That there is no salvation apart from a conscious faith in Jesus Christ is considered by many to be scandalous. Here are ten things to remember about this critically important issue.

There is in the New Testament a plethora of information and detail regarding the second coming of Christ. I couldn’t begin to cover it all in one short blog post. So, in this article I will only draw your attention to what we are told in Revelation 19:11-21, one of the more graphic portrayals of who Jesus is and what the second coming will mean for unbelievers in particular.

Few things are more controversial among Christians than the sovereignty of God. Is God truly sovereign over everything, including calamity, natural disasters, death, and demons, or is his sovereign control restricted to those things we typically regard as good, such as material blessing, family welfare, personal salvation, and good health? Today we turn our attention to ten things we should all know about God’s sovereignty.

As Paul delineates nine of the gifts of the Spirit in 1 Corinthians 12:8-10, the last on his list is “the interpretation of tongues.” Later in that chapter he again refers to interpretation in his denial that any one gift is granted to all Christians (v. 30b). In his instruction on how believers are to arrive at any particular corporate assembly, he says that whereas one may come with a hymn, another with a word of instruction, another with a revelation from God, another with a tongue, one may also come with “an interpretation” (1 Cor. 14:26).

In two previous installments of “10 things you should know” we looked at ten reasons why preaching in general has fallen on hard times, as well as ten reasons why biblical preaching is critically important. Today we look at the nature of expositional preaching and why it is, in my opinion, the far superior approach to making known the written Word of God.

In last week’s installment of our ten-things-you-should-know series I focused on the causes for the demise of biblical preaching. Today I want to focus on why it is so critical that pastors be committed to the exposition of the Word.

Last week we looked at ten things all of us should know about the life of John Calvin. Today we turn our attention to ten things concerning his theology. Our primary, but not exclusive, source for these truths about Calvin’s theology come from the Institutes of the Christian Religion, the first edition of which in 1536 contained only 6 chapters. The final edition of 1550 had 80 chapters.

Of the many theories of Christ’s atoning sacrifice that emerged in church history, this is the one least known by contemporary Christians.

With the English Reformation we come to the fourth major tradition to emerge from the events of Oct. 31st, 1517 (Lutheran, Reformed [Calvinistic], and Anabaptist being the other three).

When I say the “relationship between Jesus and the Holy Spirit” I’m not talking about the internal dynamics that exist eternally among the three persons of the Trinity. What I have in mind is the relationship that Jesus sustained to the Holy Spirit during the time of his earthly ministry. Here are ten things to keep in mind as you reflect on this question.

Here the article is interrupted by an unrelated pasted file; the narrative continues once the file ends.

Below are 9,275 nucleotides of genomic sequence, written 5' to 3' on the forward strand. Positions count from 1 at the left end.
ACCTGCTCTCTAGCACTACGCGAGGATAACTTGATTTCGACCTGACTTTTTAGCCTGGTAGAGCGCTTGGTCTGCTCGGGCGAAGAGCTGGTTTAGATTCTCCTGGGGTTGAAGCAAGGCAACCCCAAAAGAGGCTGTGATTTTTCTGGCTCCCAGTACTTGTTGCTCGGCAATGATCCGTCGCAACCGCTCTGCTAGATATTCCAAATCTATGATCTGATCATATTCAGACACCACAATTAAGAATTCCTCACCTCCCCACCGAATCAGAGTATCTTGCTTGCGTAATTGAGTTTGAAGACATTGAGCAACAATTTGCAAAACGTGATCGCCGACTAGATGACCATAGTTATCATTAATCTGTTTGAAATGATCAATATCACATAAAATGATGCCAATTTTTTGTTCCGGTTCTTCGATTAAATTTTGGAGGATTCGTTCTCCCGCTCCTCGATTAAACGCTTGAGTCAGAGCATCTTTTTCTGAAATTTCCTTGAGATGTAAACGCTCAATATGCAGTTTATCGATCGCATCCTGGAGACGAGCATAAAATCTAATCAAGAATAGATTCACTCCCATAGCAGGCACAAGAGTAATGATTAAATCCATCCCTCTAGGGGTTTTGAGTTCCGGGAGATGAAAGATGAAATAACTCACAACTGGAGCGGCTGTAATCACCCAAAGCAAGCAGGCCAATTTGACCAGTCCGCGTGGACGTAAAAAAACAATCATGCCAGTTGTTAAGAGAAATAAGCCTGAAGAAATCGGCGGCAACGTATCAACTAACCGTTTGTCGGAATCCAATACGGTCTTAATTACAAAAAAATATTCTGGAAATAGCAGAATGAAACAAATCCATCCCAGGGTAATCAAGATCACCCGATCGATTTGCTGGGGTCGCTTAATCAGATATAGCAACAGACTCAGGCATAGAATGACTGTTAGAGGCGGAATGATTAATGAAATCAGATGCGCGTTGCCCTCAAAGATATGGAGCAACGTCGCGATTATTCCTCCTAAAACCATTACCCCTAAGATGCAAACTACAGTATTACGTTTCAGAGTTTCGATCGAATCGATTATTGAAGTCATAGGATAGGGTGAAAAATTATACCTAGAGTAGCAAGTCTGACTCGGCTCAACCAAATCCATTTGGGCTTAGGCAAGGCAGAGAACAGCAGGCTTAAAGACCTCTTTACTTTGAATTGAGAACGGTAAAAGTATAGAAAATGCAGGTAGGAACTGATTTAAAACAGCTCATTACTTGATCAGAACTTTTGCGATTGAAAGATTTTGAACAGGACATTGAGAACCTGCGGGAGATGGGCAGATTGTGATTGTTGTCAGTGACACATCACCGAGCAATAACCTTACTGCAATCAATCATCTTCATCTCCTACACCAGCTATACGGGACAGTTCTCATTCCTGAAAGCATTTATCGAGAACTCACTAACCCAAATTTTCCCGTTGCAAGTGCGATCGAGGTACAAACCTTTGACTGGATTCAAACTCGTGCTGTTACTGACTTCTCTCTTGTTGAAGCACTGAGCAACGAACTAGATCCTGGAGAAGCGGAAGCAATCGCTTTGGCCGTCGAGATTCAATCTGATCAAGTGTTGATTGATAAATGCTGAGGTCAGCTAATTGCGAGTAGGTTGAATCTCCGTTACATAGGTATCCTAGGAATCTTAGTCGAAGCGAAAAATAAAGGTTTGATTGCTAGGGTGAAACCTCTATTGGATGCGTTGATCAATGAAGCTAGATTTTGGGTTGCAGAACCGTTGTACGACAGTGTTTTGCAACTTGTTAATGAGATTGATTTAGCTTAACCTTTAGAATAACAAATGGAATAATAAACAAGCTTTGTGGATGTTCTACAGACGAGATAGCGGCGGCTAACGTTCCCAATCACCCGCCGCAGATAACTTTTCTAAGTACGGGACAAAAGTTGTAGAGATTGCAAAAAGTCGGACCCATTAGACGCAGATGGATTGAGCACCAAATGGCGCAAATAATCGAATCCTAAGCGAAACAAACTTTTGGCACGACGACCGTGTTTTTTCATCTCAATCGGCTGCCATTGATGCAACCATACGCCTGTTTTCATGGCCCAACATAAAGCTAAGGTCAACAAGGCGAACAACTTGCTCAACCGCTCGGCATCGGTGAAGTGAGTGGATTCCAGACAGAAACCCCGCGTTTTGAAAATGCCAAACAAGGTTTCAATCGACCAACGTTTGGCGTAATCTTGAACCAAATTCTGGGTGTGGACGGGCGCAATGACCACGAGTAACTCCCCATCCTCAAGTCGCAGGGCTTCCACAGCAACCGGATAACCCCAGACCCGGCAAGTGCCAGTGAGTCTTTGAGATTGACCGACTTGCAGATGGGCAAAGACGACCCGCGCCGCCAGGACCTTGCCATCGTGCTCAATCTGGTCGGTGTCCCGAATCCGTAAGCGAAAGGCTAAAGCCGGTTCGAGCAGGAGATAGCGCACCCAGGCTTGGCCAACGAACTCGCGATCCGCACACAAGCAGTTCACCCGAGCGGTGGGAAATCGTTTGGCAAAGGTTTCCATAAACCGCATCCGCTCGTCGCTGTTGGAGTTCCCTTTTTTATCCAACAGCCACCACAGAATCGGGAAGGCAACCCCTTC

What becomes of those who die in infancy, before reaching an age of intellectual and moral development that would make it possible for them to understand and respond to the revelation of God in the gospel and in creation? This question also applies to those who grow into adulthood suffering from such severe mental impairment that they are incapable of moral discernment, deliberation, or rational decision-making. If human nature is corrupt and guilty from conception, the consequence of Adam’s transgression (Ps. 51:5: Eph. 2:1ff.), are those who die in infancy lost? Here are ten things that will help us respond to this issue.

What is known as the satisfaction theory of the atonement is most closely associated with the name of St. Anselm. Here are ten things to know about how he conceived of the atoning sacrifice of Jesus Christ.

The primary biblical text on the nature and meaning of the Lord’s Supper/Table, also known as Communion or the Eucharist (from the Greek word for the giving of thanks) is 1 Corinthians 11:23-34. Here are ten brief observations on what we see in this text.

Your first response to this title may well be: “What controversy?” One doesn’t often hear much any more about the so-called “Lordship Salvation” controversy, but it is most assuredly an issue that needs to be addressed.

Subjective theories of the atonement are those which envision the focus or aim of Christ’s sufferings to be the human soul rather than God himself. This model is referred to either as the moral influence theory or the example theory.

The most famous verse in the Bible, at least among Christians, is John 3:16. But do we really understand what it means. Here are ten things to keep in mind as you reflect on it.

There is a reason why I speak of the “necessity” of prayer and not simply ten things to know about prayer. I want us to consider the necessity of prayer in terms of what we stand to lose if we don’t pray. Sadly, prayer for many who profess faith in Christ has become a meaningless ritual. They have lost sight of the fact that God suspends great and glorious blessings on our asking for them. So let’s take a look at ten reasons why prayer is necessary. Or perhaps we could say, let’s consider what we otherwise stand to lose if we choose not to pray.

During Holy Week, on the night when Jesus gathered with his disciples in the upper room, he declared that through his shed blood there would come into existence a “New” covenant, a glorious reality described in some detail in Hebrews 8. Here are some ten things about the New Covenant that all Christians should know.